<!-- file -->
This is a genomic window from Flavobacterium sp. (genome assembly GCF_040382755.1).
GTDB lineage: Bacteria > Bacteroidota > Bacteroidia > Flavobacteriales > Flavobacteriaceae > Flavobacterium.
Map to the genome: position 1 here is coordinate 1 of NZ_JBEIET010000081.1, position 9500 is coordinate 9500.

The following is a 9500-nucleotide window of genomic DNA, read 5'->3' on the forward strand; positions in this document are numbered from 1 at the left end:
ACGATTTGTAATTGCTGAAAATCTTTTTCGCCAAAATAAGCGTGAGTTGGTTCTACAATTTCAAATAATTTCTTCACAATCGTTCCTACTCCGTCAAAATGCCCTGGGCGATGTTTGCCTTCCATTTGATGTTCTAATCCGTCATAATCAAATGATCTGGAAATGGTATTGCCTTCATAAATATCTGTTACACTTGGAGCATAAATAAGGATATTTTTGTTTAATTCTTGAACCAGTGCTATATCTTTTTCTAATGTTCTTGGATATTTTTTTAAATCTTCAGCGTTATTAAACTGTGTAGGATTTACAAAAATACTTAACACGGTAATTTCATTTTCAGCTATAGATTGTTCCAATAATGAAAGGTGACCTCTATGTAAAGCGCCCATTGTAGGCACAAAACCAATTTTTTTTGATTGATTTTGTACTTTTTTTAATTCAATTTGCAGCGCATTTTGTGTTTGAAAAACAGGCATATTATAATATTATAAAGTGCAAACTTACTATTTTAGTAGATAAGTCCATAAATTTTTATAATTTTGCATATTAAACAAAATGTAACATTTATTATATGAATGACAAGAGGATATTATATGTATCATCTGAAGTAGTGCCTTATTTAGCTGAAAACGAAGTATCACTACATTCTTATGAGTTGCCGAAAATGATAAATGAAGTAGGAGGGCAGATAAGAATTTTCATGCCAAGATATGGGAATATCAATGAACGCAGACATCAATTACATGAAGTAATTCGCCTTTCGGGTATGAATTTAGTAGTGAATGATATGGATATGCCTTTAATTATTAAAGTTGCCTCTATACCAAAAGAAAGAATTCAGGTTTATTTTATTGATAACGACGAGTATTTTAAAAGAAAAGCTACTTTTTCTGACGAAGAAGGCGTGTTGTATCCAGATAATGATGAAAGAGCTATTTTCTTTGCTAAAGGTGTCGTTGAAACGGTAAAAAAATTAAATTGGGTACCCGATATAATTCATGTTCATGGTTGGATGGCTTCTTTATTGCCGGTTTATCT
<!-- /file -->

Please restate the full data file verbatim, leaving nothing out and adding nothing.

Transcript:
This is a genomic window from Flavobacterium sp. (genome assembly GCF_040382755.1).
GTDB lineage: Bacteria > Bacteroidota > Bacteroidia > Flavobacteriales > Flavobacteriaceae > Flavobacterium.
Map to the genome: position 1 here is coordinate 1 of NZ_JBEIET010000081.1, position 9500 is coordinate 9500.

The following is a 9500-nucleotide window of genomic DNA, read 5'->3' on the forward strand; positions in this document are numbered from 1 at the left end:
ACGATTTGTAATTGCTGAAAATCTTTTTCGCCAAAATAAGCGTGAGTTGGTTCTACAATTTCAAATAATTTCTTCACAATCGTTCCTACTCCGTCAAAATGCCCTGGGCGATGTTTGCCTTCCATTTGATGTTCTAATCCGTCATAATCAAATGATCTGGAAATGGTATTGCCTTCATAAATATCTGTTACACTTGGAGCATAAATAAGGATATTTTTGTTTAATTCTTGAACCAGTGCTATATCTTTTTCTAATGTTCTTGGATATTTTTTTAAATCTTCAGCGTTATTAAACTGTGTAGGATTTACAAAAATACTTAACACGGTAATTTCATTTTCAGCTATAGATTGTTCCAATAATGAAAGGTGACCTCTATGTAAAGCGCCCATTGTAGGCACAAAACCAATTTTTTTTGATTGATTTTGTACTTTTTTTAATTCAATTTGCAGCGCATTTTGTGTTTGAAAAACAGGCATATTATAATATTATAAAGTGCAAACTTACTATTTTAGTAGATAAGTCCATAAATTTTTATAATTTTGCATATTAAACAAAATGTAACATTTATTATATGAATGACAAGAGGATATTATATGTATCATCTGAAGTAGTGCCTTATTTAGCTGAAAACGAAGTATCACTACATTCTTATGAGTTGCCGAAAATGATAAATGAAGTAGGAGGGCAGATAAGAATTTTCATGCCAAGATATGGGAATATCAATGAACGCAGACATCAATTACATGAAGTAATTCGCCTTTCGGGTATGAATTTAGTAGTGAATGATATGGATATGCCTTTAATTATTAAAGTTGCCTCTATACCAAAAGAAAGAATTCAGGTTTATTTTATTGATAACGACGAGTATTTTAAAAGAAAAGCTACTTTTTCTGACGAAGAAGGCGTGTTGTATCCAGATAATGATGAAAGAGCTATTTTCTTTGCTAAAGGTGTCGTTGAAACGGTAAAAAAATTAAATTGGGTACCCGATATAATTCATGTTCATGGTTGGATGGCTTCTTTATTGCCGGTTTATCT